Saturday, December 17, 2011

What's Cookin' This Week: In the Bathtub

Magnesium sulfate heptahydrate - Epsom Salts!

Epsom Salt Soak (not really a recipe, just passing along the relaxation)

The recipe:
½ cup to 1 cup Epsom salts (depending on the size of your tub and depth of your bathwater)
©Science-y Hair Blog 2013
That’s it. Sprinkle the salt into the bathtub as it fills and mix. Soak for at least 15 minutes – so bring a magazine, the newspaper, some music, or a good friend (a really, really good friend) and enjoy!
Be sure to rinse with fresh water or you’ll have a very tacky residue on your skin.
I prefer to keep my hair out of the water, or only give it a quick dunk and then wash out the salt.
Get your Epsom salts at a drugstore (pharmacy, druggist, chemist), avoid using the kind you buy at a garden shop.

The Nitty-Gritty©Science-y Hair Blog 2013
Prolonged exposure to very warm water is drying to the skin because the components of the top layers of the skin which retain moisture are water soluble.

But there are those days when sore muscles and joints or the need to relax profoundly, overwhelm concerns about skin. If you have never had a bath with Epsom salts, you don’t know what you’re missing.

Why/How Do Epsom Salts Work?©Science-y Hair Blog 2013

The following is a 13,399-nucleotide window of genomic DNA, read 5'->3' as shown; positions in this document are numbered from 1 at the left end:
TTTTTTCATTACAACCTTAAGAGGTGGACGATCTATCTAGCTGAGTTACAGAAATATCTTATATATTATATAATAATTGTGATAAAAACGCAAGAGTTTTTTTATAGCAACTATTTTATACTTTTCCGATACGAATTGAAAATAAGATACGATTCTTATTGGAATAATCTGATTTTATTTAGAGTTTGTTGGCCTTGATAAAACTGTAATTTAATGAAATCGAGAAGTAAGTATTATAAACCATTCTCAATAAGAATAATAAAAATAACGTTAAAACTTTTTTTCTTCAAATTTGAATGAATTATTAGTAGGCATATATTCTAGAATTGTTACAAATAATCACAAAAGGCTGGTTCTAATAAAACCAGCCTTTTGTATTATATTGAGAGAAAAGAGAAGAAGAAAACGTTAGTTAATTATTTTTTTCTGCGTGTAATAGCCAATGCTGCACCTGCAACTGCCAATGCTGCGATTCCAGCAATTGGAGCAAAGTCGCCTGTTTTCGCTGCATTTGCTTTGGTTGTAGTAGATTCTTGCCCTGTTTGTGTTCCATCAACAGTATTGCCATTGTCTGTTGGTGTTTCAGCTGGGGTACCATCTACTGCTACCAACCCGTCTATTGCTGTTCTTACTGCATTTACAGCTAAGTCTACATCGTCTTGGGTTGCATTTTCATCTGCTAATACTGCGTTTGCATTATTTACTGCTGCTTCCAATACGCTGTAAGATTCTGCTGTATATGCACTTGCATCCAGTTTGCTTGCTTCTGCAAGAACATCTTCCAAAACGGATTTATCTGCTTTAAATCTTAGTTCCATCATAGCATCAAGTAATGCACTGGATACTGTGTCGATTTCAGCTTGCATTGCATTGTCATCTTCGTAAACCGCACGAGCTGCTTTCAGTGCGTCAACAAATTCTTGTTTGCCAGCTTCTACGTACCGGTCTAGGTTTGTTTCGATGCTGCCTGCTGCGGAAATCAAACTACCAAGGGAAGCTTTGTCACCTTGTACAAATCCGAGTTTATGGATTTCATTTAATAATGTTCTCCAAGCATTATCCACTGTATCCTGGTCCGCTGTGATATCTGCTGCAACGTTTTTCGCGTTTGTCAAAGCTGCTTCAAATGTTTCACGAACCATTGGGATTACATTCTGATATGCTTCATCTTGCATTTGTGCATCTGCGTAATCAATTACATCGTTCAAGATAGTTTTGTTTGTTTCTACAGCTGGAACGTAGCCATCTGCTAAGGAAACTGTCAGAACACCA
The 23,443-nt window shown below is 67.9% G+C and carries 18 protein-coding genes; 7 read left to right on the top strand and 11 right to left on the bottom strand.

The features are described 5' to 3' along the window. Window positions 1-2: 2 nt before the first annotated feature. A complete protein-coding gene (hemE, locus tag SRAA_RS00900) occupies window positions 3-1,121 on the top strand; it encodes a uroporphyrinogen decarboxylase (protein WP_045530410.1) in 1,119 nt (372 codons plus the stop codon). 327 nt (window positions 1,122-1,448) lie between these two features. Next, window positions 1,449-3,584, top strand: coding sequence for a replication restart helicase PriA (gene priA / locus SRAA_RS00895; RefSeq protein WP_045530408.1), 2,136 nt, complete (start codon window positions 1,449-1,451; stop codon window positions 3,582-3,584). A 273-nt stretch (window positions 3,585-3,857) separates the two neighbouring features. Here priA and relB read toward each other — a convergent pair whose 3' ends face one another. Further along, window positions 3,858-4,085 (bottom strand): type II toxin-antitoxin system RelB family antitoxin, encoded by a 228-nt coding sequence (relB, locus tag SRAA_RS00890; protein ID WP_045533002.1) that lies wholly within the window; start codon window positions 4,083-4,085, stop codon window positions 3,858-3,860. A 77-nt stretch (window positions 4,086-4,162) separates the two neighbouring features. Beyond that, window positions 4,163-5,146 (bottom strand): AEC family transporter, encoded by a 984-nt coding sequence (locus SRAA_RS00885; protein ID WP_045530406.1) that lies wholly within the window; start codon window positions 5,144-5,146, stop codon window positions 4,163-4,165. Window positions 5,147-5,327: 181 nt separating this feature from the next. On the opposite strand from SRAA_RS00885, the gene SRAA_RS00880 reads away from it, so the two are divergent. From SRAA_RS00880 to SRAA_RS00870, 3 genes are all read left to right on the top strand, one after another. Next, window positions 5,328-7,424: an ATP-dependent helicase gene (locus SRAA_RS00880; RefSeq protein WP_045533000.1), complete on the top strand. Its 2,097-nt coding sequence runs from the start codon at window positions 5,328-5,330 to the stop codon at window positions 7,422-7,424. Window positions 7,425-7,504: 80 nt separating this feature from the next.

Epsom salts are magnesium sulfate (MgSO4). Just magnesium and sulfur and oxygen. And they’re not merely acting on your skin. While you might think of salts as being bad for skin, think of this: if you are swimming in fresh water and you get some in your nose, it burns, you sneeze. No fun. If you swim in the ocean and get salt water in your nose, no such reaction. When you have a skinned knee or a bad burn, it is far less painful to wash the raw skin with (sterile) saline solution than with plain water. Sterile saline solution is a good thing to have in your medicine cabinet! I buy sterile saline meant for contact lenses (this is not a contact lens cleaner) to wash nasty injuries. It’s especially good for kids and pets who don’t like to have wounds cleaned. My point is, Epsom salt isn’t likely to cure anything, but it won’t hurt you. I suppose one could hypothesize that the sulfate component (or just the "saltiness in general) could be good for treating oozing-type rashes like poison ivy or eczema, and it might discourage skin fungal infections, but I can’t back that up with any facts.